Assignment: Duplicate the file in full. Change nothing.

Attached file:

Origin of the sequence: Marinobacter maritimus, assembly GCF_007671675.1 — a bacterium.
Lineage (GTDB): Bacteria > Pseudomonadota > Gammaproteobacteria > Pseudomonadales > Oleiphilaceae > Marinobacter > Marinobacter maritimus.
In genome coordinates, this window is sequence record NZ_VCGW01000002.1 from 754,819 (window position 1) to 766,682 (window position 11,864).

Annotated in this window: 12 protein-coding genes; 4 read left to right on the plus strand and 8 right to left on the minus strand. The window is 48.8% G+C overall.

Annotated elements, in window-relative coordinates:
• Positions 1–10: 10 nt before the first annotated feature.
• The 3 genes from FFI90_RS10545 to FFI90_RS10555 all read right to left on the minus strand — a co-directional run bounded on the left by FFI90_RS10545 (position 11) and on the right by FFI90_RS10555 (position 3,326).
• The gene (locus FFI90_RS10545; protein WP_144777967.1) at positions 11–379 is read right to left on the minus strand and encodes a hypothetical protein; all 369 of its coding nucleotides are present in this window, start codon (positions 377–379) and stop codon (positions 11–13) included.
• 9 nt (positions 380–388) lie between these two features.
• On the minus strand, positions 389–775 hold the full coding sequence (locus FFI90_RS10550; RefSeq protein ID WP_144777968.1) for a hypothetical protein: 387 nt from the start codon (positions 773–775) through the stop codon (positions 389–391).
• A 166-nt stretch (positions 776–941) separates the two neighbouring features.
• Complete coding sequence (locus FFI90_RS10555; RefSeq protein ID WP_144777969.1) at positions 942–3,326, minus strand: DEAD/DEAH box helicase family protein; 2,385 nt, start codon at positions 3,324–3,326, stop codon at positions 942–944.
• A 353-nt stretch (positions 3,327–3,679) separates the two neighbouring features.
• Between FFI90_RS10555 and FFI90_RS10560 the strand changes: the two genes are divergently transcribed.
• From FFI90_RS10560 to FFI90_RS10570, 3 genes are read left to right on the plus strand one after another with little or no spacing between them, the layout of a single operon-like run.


Origin of the sequence: Marinobacter maritimus, assembly GCF_007671675.1 — a bacterium.
Lineage (GTDB): Bacteria > Pseudomonadota > Gammaproteobacteria > Pseudomonadales > Oleiphilaceae > Marinobacter > Marinobacter maritimus.
In genome coordinates, this window is sequence record NZ_VCGW01000002.1 from 754,819 (window position 1) to 766,682 (window position 11,864).

Annotated in this window: 12 protein-coding genes; 4 read left to right on the plus strand and 8 right to left on the minus strand. The window is 48.8% G+C overall.

Annotated elements, in window-relative coordinates:
• Positions 1–10: 10 nt before the first annotated feature.
• The 3 genes from FFI90_RS10545 to FFI90_RS10555 all read right to left on the minus strand — a co-directional run bounded on the left by FFI90_RS10545 (position 11) and on the right by FFI90_RS10555 (position 3,326).
• The gene (locus FFI90_RS10545; protein WP_144777967.1) at positions 11–379 is read right to left on the minus strand and encodes a hypothetical protein; all 369 of its coding nucleotides are present in this window, start codon (positions 377–379) and stop codon (positions 11–13) included.
• 9 nt (positions 380–388) lie between these two features.
• On the minus strand, positions 389–775 hold the full coding sequence (locus FFI90_RS10550; RefSeq protein ID WP_144777968.1) for a hypothetical protein: 387 nt from the start codon (positions 773–775) through the stop codon (positions 389–391).
• A 166-nt stretch (positions 776–941) separates the two neighbouring features.
• Complete coding sequence (locus FFI90_RS10555; RefSeq protein ID WP_144777969.1) at positions 942–3,326, minus strand: DEAD/DEAH box helicase family protein; 2,385 nt, start codon at positions 3,324–3,326, stop codon at positions 942–944.
• A 353-nt stretch (positions 3,327–3,679) separates the two neighbouring features.
• Between FFI90_RS10555 and FFI90_RS10560 the strand changes: the two genes are divergently transcribed.
• From FFI90_RS10560 to FFI90_RS10570, 3 genes are read left to right on the plus strand one after another with little or no spacing between them, the layout of a single operon-like run.